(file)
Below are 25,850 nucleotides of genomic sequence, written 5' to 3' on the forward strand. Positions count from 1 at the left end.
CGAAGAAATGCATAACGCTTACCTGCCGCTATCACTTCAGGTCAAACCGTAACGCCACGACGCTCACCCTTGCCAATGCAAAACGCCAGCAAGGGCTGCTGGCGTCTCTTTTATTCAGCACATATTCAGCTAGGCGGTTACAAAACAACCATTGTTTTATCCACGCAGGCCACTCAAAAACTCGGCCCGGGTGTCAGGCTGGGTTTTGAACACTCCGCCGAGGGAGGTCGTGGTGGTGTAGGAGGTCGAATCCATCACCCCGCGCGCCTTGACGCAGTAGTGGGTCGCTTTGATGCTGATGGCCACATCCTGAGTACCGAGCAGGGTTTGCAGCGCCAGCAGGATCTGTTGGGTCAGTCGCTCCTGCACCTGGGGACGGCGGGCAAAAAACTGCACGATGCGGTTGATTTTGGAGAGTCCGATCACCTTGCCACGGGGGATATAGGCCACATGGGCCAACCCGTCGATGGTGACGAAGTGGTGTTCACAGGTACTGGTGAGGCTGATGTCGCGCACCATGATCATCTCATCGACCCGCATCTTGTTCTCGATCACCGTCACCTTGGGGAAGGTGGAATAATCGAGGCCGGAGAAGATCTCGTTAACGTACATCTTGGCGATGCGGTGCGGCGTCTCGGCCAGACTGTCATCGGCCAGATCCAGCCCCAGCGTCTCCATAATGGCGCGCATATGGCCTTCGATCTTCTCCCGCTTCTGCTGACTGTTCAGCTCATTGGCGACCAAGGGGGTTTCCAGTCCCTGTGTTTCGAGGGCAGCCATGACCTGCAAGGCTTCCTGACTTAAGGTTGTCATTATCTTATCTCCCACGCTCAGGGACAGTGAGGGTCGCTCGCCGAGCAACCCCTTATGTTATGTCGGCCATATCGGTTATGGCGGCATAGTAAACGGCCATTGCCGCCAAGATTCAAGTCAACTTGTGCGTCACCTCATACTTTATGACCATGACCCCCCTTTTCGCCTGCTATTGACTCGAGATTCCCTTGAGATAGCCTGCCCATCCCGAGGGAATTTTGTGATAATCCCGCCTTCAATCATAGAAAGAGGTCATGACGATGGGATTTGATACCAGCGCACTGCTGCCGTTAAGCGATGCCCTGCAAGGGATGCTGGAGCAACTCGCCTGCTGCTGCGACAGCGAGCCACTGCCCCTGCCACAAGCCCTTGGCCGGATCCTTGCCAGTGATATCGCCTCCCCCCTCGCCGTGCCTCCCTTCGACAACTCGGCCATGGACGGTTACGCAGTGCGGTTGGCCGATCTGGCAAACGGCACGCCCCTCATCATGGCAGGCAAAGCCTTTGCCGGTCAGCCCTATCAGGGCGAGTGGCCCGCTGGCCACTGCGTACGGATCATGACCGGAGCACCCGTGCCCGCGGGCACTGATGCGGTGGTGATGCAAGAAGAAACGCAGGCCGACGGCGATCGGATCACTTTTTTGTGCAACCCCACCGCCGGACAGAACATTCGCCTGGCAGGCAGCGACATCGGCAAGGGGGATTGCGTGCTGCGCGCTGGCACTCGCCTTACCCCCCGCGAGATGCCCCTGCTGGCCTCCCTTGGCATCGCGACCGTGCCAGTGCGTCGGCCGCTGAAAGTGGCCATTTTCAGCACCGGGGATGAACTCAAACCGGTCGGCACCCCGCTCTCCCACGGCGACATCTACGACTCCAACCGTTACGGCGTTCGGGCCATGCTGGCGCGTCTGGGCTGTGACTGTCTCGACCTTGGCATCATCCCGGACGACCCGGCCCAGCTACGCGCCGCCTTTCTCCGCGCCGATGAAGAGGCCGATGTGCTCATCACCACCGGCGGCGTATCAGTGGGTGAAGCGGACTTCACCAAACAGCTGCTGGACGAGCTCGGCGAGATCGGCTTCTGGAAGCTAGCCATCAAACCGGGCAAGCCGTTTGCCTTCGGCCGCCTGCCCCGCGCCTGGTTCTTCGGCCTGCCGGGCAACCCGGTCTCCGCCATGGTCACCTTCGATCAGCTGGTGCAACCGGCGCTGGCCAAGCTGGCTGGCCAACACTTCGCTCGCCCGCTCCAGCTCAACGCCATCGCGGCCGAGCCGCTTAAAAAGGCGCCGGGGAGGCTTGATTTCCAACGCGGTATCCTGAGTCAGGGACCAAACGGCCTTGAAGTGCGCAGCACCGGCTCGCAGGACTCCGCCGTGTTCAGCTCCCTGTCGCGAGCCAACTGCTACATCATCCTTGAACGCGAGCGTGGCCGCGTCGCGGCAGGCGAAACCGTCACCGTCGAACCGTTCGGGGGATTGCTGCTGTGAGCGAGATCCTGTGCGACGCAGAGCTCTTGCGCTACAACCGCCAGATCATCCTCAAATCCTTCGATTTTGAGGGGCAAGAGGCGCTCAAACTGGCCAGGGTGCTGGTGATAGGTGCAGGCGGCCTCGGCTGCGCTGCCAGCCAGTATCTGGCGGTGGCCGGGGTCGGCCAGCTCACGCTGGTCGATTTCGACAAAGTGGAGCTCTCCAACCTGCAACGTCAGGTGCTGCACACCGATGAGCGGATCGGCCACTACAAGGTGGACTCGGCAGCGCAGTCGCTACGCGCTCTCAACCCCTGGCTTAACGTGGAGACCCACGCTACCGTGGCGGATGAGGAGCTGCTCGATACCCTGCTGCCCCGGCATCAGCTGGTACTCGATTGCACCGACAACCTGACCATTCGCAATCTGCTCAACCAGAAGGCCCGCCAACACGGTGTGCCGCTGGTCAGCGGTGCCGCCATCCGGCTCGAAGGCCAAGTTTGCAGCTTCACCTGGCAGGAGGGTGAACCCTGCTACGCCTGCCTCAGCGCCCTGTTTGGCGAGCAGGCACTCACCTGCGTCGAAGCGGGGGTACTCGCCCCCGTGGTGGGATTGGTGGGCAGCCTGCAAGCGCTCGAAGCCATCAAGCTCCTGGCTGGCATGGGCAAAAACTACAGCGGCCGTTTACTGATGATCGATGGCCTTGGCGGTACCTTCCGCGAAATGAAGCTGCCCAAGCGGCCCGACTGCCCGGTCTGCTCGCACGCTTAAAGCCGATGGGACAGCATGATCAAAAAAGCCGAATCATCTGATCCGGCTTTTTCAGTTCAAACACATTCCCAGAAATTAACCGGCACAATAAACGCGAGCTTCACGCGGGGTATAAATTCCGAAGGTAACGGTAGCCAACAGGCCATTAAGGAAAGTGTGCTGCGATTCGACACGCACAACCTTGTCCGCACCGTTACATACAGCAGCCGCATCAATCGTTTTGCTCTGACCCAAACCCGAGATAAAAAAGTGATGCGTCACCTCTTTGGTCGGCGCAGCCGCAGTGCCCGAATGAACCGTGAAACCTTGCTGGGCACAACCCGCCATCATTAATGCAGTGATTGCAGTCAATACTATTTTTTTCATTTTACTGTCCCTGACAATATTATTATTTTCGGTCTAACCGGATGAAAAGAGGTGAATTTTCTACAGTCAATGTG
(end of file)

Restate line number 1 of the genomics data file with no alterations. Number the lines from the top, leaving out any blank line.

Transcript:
Below are 25,850 nucleotides of genomic sequence, written 5' to 3' on the forward strand. Positions count from 1 at the left end.